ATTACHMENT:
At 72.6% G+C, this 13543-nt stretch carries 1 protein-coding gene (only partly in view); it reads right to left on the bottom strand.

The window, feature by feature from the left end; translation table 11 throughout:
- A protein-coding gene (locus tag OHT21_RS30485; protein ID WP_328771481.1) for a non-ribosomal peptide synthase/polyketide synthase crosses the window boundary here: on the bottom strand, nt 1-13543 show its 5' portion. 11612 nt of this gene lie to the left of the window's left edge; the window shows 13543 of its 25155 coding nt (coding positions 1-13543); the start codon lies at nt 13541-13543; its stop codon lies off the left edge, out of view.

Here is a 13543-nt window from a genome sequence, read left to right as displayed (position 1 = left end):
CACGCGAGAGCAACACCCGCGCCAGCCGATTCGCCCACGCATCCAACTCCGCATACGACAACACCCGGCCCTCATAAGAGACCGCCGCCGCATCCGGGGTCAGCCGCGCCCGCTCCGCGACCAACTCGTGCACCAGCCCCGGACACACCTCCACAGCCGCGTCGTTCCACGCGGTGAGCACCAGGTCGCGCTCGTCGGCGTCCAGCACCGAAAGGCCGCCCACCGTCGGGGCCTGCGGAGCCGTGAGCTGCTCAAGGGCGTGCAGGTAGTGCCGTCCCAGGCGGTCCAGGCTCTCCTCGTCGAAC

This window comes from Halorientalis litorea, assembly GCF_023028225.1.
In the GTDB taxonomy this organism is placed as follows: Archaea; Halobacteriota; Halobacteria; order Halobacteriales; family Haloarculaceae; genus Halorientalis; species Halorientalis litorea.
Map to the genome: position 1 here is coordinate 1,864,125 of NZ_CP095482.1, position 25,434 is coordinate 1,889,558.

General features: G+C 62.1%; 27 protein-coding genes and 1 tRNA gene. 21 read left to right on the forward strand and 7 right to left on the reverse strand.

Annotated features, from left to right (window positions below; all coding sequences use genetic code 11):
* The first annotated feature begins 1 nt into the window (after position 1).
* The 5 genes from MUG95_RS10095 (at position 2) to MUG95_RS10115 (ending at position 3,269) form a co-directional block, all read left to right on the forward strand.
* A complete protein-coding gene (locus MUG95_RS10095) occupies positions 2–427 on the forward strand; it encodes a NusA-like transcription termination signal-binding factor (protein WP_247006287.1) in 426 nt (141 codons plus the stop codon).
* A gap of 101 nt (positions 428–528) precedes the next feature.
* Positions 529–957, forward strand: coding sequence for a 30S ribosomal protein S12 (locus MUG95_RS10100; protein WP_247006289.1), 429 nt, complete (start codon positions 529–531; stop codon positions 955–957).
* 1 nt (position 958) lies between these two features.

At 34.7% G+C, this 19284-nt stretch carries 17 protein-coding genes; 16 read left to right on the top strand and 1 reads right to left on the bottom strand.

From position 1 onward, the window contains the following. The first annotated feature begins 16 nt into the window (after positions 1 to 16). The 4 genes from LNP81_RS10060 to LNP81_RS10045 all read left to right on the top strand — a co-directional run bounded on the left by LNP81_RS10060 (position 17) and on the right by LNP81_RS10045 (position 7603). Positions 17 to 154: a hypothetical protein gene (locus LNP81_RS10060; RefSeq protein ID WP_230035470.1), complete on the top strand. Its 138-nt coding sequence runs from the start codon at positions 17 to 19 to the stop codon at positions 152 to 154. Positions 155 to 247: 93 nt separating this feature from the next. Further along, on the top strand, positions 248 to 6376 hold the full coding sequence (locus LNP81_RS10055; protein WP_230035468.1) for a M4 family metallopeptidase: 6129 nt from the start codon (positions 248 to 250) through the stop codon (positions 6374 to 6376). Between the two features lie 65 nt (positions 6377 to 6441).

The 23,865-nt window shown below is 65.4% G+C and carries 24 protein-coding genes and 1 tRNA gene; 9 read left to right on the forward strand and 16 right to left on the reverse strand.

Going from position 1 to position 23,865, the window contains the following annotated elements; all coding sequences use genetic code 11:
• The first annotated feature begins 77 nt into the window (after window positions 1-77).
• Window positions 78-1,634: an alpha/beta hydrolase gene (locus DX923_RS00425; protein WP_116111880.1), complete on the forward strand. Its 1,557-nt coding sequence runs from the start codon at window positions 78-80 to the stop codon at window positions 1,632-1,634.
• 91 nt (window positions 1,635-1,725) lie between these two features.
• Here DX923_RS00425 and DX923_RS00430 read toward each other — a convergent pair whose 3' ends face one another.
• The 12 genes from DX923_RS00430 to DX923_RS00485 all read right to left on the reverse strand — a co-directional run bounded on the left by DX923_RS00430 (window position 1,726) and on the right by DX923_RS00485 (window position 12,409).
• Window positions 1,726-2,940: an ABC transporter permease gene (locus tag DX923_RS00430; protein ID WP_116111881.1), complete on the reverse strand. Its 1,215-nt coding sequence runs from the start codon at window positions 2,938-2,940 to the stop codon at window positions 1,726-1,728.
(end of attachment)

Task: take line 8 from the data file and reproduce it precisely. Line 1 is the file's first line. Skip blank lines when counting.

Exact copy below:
Map to the genome: position 1 here is coordinate 1,864,125 of NZ_CP095482.1, position 25,434 is coordinate 1,889,558.